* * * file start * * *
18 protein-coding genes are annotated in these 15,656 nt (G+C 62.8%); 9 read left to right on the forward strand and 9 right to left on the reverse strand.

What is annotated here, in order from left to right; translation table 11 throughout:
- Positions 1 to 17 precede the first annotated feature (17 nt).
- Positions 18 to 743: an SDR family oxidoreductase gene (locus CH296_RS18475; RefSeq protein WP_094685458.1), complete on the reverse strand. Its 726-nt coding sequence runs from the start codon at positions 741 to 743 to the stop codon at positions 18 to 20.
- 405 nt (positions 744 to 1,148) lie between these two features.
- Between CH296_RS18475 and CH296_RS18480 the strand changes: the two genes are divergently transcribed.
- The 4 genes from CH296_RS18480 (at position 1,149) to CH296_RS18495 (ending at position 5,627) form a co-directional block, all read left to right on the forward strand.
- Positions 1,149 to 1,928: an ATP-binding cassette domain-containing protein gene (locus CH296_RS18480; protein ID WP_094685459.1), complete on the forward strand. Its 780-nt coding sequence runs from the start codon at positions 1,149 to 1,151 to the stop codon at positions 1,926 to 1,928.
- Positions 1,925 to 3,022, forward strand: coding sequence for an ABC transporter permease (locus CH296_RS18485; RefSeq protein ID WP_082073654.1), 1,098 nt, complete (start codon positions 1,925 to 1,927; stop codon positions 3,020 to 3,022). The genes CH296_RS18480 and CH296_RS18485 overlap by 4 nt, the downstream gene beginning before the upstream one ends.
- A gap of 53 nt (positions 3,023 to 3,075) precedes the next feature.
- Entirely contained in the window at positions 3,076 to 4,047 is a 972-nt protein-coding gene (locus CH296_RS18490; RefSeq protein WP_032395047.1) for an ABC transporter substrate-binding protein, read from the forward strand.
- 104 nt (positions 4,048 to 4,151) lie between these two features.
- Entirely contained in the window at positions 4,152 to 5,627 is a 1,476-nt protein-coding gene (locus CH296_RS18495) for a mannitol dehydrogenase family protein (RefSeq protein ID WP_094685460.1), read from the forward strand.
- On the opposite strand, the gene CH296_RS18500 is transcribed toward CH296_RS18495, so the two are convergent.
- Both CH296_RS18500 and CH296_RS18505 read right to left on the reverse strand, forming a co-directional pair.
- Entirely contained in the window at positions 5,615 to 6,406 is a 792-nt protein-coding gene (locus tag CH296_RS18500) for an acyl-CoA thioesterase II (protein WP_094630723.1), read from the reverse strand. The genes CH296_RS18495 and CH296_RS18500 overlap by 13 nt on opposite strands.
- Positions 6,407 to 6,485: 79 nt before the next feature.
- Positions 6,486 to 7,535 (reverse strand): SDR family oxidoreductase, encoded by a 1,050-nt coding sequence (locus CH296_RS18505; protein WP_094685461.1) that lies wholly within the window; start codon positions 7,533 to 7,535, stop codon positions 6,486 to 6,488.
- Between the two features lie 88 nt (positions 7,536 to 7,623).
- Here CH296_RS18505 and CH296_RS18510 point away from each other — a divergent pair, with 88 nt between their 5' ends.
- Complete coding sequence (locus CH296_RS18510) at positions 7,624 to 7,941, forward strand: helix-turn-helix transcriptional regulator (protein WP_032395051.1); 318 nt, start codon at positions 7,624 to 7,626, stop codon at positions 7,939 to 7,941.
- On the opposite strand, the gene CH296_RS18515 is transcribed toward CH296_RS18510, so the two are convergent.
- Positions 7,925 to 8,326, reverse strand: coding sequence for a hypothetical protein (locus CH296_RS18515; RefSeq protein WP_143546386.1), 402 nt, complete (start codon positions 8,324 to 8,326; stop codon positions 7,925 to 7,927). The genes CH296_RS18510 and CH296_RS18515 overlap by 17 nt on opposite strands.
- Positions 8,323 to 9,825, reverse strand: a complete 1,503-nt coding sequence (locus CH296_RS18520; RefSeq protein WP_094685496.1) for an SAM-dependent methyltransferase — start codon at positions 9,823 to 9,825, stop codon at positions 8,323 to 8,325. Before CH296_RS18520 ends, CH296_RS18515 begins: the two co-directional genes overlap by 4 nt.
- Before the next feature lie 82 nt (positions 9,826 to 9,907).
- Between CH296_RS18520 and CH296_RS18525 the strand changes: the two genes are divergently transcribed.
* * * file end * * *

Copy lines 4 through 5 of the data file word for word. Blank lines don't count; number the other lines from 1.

- Positions 18 to 743: an SDR family oxidoreductase gene (locus CH296_RS18475; RefSeq protein WP_094685458.1), complete on the reverse strand. Its 726-nt coding sequence runs from the start codon at positions 741 to 743 to the stop codon at positions 18 to 20.
- 405 nt (positions 744 to 1,148) lie between these two features.